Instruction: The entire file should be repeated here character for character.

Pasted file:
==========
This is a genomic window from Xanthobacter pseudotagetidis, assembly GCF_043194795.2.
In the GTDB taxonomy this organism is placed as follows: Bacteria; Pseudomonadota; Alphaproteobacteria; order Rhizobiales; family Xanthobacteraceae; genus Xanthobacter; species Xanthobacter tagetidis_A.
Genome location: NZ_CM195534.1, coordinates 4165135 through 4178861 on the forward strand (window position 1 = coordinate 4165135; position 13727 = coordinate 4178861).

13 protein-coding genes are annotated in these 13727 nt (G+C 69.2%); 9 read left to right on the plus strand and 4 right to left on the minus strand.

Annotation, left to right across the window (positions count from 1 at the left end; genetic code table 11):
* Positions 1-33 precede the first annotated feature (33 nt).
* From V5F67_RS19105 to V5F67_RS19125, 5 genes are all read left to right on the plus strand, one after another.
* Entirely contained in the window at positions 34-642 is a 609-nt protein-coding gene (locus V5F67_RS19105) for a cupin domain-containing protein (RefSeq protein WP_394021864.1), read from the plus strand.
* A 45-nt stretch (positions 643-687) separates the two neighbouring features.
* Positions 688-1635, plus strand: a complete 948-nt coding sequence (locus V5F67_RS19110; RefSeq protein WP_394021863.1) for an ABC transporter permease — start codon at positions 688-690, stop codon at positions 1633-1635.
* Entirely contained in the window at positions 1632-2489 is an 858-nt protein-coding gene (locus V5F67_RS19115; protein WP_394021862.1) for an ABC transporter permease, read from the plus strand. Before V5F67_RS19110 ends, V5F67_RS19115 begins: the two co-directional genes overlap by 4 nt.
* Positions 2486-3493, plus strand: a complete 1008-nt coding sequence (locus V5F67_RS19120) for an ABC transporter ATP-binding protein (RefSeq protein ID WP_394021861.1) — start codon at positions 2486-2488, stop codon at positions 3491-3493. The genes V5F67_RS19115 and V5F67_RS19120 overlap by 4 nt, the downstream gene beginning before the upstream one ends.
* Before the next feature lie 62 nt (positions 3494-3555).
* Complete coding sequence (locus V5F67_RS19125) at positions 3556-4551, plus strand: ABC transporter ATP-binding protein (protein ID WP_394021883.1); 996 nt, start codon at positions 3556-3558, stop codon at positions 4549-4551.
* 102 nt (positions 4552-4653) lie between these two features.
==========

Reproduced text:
This is a genomic window from Xanthobacter pseudotagetidis, assembly GCF_043194795.2.
In the GTDB taxonomy this organism is placed as follows: Bacteria; Pseudomonadota; Alphaproteobacteria; order Rhizobiales; family Xanthobacteraceae; genus Xanthobacter; species Xanthobacter tagetidis_A.
Genome location: NZ_CM195534.1, coordinates 4165135 through 4178861 on the forward strand (window position 1 = coordinate 4165135; position 13727 = coordinate 4178861).

13 protein-coding genes are annotated in these 13727 nt (G+C 69.2%); 9 read left to right on the plus strand and 4 right to left on the minus strand.

Annotation, left to right across the window (positions count from 1 at the left end; genetic code table 11):
* Positions 1-33 precede the first annotated feature (33 nt).
* From V5F67_RS19105 to V5F67_RS19125, 5 genes are all read left to right on the plus strand, one after another.
* Entirely contained in the window at positions 34-642 is a 609-nt protein-coding gene (locus V5F67_RS19105) for a cupin domain-containing protein (RefSeq protein WP_394021864.1), read from the plus strand.
* A 45-nt stretch (positions 643-687) separates the two neighbouring features.
* Positions 688-1635, plus strand: a complete 948-nt coding sequence (locus V5F67_RS19110; RefSeq protein WP_394021863.1) for an ABC transporter permease — start codon at positions 688-690, stop codon at positions 1633-1635.
* Entirely contained in the window at positions 1632-2489 is an 858-nt protein-coding gene (locus V5F67_RS19115; protein WP_394021862.1) for an ABC transporter permease, read from the plus strand. Before V5F67_RS19110 ends, V5F67_RS19115 begins: the two co-directional genes overlap by 4 nt.
* Positions 2486-3493, plus strand: a complete 1008-nt coding sequence (locus V5F67_RS19120) for an ABC transporter ATP-binding protein (RefSeq protein ID WP_394021861.1) — start codon at positions 2486-2488, stop codon at positions 3491-3493. The genes V5F67_RS19115 and V5F67_RS19120 overlap by 4 nt, the downstream gene beginning before the upstream one ends.
* Before the next feature lie 62 nt (positions 3494-3555).
* Complete coding sequence (locus V5F67_RS19125) at positions 3556-4551, plus strand: ABC transporter ATP-binding protein (protein ID WP_394021883.1); 996 nt, start codon at positions 3556-3558, stop codon at positions 4549-4551.
* 102 nt (positions 4552-4653) lie between these two features.